Dealing with Differences
In works of literature by Dunbar, Cullen and Shelley and also in the Messina Program, we see a theme of people dealing with differences. In each work of literature, a different aspect of this theme is discussed whether it be in religion, race, or even species. In some cases the characters struggle with these differences while in others, they embrace it and take it in stride. “Theology” by Paul Lawrence Dunbar, “Tableau” by Countee Cullen, Frankenstein by Mary Shelley, and the Messina Program each give us a different outlook, whether it is positive or negative, on this idea of dealing with people who are different.
In “Theology” by Paul Lawrence Dunbar, the topic of religion is brought up. The poem itself is very brief but makes a very clear point. The speaker’s main point is that his neighbors will go to hell. He makes this point towards the end of the poem saying, “[t]here is a hell, I’m quite as sure; for pray, [i]f there were not, where would my neighbors go”. This statement comes across as somewhat bold and shows his close-mindedness. He seems to think that for some reason he is going to heaven, while everyone else around him is going to hell. His inability to accept whatever makes these people different and condemning them to hell for it shows that he struggles to deal with people that are different from him.
“Tableau” by Countee Cullen actually shows both extremes of people being open to differences. In the poem a black boy and a white boy walk arm-in-arm across the street together. On one side, there are the bystanders who watch from inside and judge the two boys. In lines 5-6 the speaker says, “[f]rom lowered blinds the dark folk stare, and here the fair folk talk, indignant that these two should dare in unison to walk”. These people that he is talking about live in a segregated society where black and white don’t mix. Seeing these two kids go against that idea upsets them and they judge them for it. On the other side, there are the two kids who are walking across the street. They are oblivious to each other’s differences and pay no attention to what they are doing or whom they are upsetting.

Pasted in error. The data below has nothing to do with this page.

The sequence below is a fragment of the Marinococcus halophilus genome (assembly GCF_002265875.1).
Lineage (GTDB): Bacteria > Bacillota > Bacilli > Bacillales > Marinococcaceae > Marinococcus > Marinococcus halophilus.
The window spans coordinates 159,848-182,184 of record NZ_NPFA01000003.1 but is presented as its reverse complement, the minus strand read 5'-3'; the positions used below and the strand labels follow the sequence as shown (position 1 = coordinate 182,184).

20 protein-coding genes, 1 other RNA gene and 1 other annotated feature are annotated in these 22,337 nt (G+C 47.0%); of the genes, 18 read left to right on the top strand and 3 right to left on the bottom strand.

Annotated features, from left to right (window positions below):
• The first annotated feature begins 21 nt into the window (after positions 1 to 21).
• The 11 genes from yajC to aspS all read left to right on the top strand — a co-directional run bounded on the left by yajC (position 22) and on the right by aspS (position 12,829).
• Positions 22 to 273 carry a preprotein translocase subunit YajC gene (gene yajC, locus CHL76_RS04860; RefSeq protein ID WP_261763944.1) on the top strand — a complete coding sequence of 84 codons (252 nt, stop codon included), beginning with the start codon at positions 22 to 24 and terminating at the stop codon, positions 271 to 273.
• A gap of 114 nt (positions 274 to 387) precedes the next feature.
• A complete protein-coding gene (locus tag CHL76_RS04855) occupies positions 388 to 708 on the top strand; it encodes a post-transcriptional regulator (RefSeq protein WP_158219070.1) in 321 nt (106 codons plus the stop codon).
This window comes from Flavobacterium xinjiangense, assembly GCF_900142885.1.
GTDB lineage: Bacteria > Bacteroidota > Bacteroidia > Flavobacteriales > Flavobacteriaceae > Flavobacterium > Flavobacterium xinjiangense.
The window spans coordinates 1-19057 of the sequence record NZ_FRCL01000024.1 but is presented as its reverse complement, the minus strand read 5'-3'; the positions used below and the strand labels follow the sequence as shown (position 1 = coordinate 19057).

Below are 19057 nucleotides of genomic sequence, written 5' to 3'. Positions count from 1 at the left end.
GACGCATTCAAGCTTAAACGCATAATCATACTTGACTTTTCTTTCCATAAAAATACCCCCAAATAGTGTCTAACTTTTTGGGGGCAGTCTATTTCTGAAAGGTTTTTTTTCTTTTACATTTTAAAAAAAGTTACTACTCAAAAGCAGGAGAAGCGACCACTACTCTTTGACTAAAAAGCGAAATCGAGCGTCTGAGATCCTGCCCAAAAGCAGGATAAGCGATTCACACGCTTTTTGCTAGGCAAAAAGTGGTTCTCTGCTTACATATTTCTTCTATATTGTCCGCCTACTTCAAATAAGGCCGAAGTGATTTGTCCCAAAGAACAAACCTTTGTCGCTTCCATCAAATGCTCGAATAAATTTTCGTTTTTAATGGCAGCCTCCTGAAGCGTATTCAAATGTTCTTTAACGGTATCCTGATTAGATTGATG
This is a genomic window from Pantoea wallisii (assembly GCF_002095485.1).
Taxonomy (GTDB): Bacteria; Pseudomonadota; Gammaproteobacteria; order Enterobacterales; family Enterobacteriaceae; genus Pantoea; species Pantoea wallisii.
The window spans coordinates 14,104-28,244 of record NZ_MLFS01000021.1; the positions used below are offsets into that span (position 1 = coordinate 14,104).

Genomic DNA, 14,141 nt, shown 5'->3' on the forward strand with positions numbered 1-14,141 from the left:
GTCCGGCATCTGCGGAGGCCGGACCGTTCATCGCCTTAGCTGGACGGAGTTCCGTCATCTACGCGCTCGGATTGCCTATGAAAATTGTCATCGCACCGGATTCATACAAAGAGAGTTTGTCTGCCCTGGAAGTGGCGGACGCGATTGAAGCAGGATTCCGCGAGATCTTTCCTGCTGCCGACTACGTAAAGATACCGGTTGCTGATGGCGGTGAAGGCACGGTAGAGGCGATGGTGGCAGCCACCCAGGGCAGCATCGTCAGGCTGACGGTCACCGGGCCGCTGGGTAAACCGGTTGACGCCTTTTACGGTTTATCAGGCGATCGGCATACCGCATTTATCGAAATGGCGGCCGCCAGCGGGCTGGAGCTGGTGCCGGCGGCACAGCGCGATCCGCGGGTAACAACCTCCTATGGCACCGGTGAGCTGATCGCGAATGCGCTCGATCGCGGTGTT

In Frankenstein by Mary Shelley, Victor Frankenstein struggles to come to terms with the creature that he has created. It was his life’s goal to create life and once he made it, he abandoned it. On page 35 of Shelley’s novel the narrator describes the monster awakening him at night saying, “He held up the curtain of my bed; and his eyes, if eyes they may be called, were fixed on me. His jaws opened, and he muttered some inarticulate sounds, while a grin wrinkled his cheeks” (Shelley 35). Later on page 36 the narrator says, “I had gazed on him while unfinished; he was ugly then; but when those muscles and joints were rendered capable of motion, it became such a thing such as even Dante could not have conceived” (Shelley 36). Frankenstein clearly is disgusted with the monster he created. The monster is so different from him physically that he fears it and flees from it without knowing if it was good or bad. Victor Frankenstein fears the monster because it is different.
Loyola Maryland offers to its first year students the chance to participate in the Messina Program. The point of this program is to help push students out of their comfort zones. One of the main goals of Jesuit higher education is to introduce new ideas, concepts, and ways of thinking to its students that they otherwise may not have experienced. This goal coincides with the theme in the literary works of dealing with differences. The Messina Program introduces its students to new things in hopes that they will become accepting of things that are different. It is by being open to different things that we can learn and grow as individuals.
Sometimes it is hard to be accepting of and open to new things. It is very easy to just follow the flow of society and stay within our own boundaries. In my opinion, it is extremely important to fight being judgmental and close-minded. We are part of a global community of nearly seven billion people so we are bound to encounter new and different things in life. If we close ourselves off to foreign things, we are depriving ourselves of so much and limiting our opportunity to learn and grow.